Universities say they can’t reveal details of investigations due to privacy rules – how should this be handled when two pieces of legislation collide

September 7, 2022
Tim Heywood


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Universities UK (UUK) have published new guidance designed to help universities navigate the sometimes choppy waters where two different sets of legal and governance obligations converge.

For some time, many universities have felt constrained from releasing details of harassment investigations even to the parties involved. The difficulty they have faced has been the apparent need to respect the data privacy of the person being complained about. Faced with this choice, many have come down squarely in favour of respecting the privacy of respondent.

Harassment claims and allegations of sexual misconduct by staff have to be investigated, of course. And in order to maintain confidence in the process, universities want to ensure they have an effective process; one which ensures confidentiality (of course) but one which is also demonstrably effective, fair and transparent.

Too often it seems universities have erred on the side of data privacy. This has often meant that the outcome of their investigation and details of any sanctions imposed on an individual have remained secret even from the complainant.

This can hardly be a recipe for building confidence in the investigatory process, however, or for giving students, in particular, a sense that they can bring their complaints of sexual, racial or other types of harassment to the university authorities safe in the knowledge that a fair and transparent process will follow. The process must surely form part of the university’s recipe for creating a safe and inclusive community (thereby meeting another set of its obligations).

Happily, as the new guidance makes clear, universities need not feel they cannot disclose the outcome to the complainant. Certainly, the Data Protection Act and UK GDPR do not impose any blanket ban. Far from it.

As DPOs and others operating in the data protection arena will know, data protection is all about risk management. Deciding whether a disclosure may lawfully be made requires an assessment of the facts of the case and of the competing interests of data privacy on the one hand and the need to fulfill other legal and operational obligations on the other. In other words, data protection law is pretty pragmatic.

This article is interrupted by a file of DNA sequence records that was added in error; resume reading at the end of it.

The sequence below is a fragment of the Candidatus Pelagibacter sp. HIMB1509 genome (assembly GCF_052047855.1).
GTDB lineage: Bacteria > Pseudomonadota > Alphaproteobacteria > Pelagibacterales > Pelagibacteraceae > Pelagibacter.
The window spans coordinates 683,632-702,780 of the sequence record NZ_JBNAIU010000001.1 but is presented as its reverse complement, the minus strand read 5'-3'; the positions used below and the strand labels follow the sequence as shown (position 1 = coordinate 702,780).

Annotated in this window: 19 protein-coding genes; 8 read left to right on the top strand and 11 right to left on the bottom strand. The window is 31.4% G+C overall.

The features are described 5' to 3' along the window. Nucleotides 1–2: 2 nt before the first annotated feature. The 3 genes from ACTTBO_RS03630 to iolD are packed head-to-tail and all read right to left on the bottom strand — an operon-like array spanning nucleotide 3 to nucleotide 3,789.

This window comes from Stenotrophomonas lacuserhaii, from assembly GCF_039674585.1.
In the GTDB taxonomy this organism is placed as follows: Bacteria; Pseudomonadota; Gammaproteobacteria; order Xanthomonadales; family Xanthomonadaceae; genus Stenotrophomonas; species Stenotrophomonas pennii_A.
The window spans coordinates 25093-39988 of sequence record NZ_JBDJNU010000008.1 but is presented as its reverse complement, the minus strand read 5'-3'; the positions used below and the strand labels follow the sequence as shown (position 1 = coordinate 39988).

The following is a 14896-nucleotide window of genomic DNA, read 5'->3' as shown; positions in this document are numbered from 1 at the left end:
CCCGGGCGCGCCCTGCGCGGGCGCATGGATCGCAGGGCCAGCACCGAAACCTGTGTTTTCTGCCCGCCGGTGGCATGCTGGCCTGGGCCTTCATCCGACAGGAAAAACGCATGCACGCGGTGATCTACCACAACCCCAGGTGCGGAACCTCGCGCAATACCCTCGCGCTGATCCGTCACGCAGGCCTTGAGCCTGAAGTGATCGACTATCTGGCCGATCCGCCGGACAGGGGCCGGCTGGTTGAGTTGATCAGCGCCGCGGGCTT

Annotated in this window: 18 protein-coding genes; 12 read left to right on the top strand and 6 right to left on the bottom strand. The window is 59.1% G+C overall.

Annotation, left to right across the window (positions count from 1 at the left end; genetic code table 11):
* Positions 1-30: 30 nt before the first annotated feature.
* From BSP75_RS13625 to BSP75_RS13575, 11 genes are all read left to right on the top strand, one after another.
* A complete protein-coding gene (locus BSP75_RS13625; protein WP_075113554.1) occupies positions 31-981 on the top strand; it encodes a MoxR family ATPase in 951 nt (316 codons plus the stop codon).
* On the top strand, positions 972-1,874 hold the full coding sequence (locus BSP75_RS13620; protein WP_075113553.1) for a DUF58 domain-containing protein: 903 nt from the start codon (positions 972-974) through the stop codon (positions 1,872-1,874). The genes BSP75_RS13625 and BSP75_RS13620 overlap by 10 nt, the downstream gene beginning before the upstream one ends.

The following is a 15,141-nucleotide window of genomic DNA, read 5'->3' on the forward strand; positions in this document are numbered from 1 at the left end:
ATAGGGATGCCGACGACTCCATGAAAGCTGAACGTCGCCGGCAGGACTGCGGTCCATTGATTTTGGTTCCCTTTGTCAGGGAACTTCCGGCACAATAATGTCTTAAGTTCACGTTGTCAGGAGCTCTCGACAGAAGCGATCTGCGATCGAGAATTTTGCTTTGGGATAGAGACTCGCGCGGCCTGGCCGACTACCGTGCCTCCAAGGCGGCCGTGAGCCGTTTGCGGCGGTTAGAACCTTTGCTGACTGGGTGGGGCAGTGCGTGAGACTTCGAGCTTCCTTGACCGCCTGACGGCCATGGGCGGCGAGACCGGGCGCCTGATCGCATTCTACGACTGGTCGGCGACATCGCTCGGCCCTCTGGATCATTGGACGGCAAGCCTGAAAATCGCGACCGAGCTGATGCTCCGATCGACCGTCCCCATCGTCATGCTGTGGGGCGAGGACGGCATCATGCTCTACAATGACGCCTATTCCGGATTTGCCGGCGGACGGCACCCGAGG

The new guidance goes into some detail about the practical steps universities should take. What it boils down to is a case by case analysis of what types of personal information are involved; what needs to be disclosed, to whom and why, and an overall risk assessment (or impact assessment) of what damage any disclosure might inflict on an affected party and whether such damage can be justified. Such impact assessments are par for the course in the data protection world, of course. Data protection law does not impose a blanket ban on disclosure.

In summary, the new guidance gives universities more clarity and, importantly perhaps, the confidence to design their investigation processes in a way that ensures they will be effective in winning the confidence of students and staff alike.  

The outcome of any investigation should almost always be conveyed to the complainant. How else will can the university demonstrate that justice has been done? For the same reason, any penalty (or “sanction”)  imposed will also, in the majority of cases, need to be disclosed to the complainant (although this element will need greater scrutiny in every case). There may be a second reason to disclose the penalty to the complainant– where the penalty requires the respondent to stay away from them.

It may be timely to revisit the university’s privacy policies and notices, as part of a wider plan to ensure these provide enough transparency about how, why, and when data might be disclosed and to manage the expectations of students and staff alike. 

Tim Heywood, Solicitor, FRSA is a Partner at gunnercooke llp specialising in data protection law and governance.